Clogs will only dissolve if they consist of organic materials that degrade in water. Anything other than septic-safe toilet paper and human waste won't degrade in the water, causing the potential for the formation of severe clogs in the pipe that won't clear by themselves.
Flushing diapers, feminine hygiene products, and flushable wipes down the toilet lead to severe clogs in the system. These items don't degrade in water. They cause clogs and create massive problems in septic systems.
The type of toilet also plays a role in the formation of clogs. Some handle clogs better than others. For instance, a septic tank system forms a blockage easily. Flushing the wrong materials down the pipes result in expensive repairs to the system.
If you have a severe clog, it's time to grab the plunger. However, if you don't have a plunger in the house, we have a few ideas to help you remove the clog.
3 Methods to Unclog Your Toilet Without a Plunger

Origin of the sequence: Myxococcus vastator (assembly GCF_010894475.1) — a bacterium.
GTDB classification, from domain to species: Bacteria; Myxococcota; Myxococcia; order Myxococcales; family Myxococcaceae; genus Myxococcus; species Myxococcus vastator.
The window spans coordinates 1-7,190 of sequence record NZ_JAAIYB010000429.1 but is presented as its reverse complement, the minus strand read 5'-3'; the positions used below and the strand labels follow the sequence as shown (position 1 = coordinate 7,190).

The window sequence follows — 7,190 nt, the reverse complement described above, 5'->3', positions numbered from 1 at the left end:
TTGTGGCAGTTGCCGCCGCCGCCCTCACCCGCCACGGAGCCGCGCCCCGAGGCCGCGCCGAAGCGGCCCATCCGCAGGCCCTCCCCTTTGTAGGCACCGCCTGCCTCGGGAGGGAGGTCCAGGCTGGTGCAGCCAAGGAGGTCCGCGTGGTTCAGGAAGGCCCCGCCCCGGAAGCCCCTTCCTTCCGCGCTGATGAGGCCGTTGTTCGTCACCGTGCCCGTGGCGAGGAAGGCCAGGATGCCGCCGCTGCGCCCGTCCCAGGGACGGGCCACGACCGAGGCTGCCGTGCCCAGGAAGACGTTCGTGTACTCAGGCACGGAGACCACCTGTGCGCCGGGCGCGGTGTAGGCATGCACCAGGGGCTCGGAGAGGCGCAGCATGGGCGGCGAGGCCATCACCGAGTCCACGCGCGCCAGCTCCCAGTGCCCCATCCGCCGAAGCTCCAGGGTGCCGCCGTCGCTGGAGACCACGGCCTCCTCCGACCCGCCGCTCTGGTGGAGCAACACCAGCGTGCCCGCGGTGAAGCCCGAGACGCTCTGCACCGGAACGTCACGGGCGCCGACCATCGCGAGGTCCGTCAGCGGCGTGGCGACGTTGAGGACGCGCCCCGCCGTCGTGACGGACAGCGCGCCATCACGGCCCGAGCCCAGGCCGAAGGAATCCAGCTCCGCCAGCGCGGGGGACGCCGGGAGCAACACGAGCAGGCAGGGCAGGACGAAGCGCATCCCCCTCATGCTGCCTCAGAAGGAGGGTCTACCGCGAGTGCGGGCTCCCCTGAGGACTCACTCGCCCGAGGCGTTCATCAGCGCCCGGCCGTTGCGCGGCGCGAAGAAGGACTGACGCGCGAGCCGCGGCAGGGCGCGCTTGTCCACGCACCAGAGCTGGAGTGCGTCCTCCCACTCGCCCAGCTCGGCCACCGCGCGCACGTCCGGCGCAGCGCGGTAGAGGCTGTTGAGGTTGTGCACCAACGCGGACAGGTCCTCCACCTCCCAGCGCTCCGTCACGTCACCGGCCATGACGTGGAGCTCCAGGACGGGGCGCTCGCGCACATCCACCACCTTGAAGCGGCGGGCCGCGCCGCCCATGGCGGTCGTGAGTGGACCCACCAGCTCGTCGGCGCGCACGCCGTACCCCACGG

You might not have or even need any types of toilet plungers for this task. Give these three methods a try if you're dealing with a severe or minor clog in your toilet. If you do have a plunger but need guidance on how to use it, you can learn the plunging procedure here and learn more about how a toilet functions.
Method #1 – Hot Water
If you have a minor clog and the water drains slowly from the bowl, try adding hot water to remove the clog. Don't use boiling water from the kettle, and the temperature differential in the water might cause cracking in your bowl and pipes, especially in cold climates.
Hot tap water should be more than effective in clearing the blockage. Place a bucket in the bath, run the tap until it's hot, fill it, and steadily pour the hot water into the bowl. You should notice the water draining away faster and faster as the clog clears. You can unclog a drain with salt in some cases, so consider adding some salt in accordance with the information provided there.
Method #2 – Toilet Brush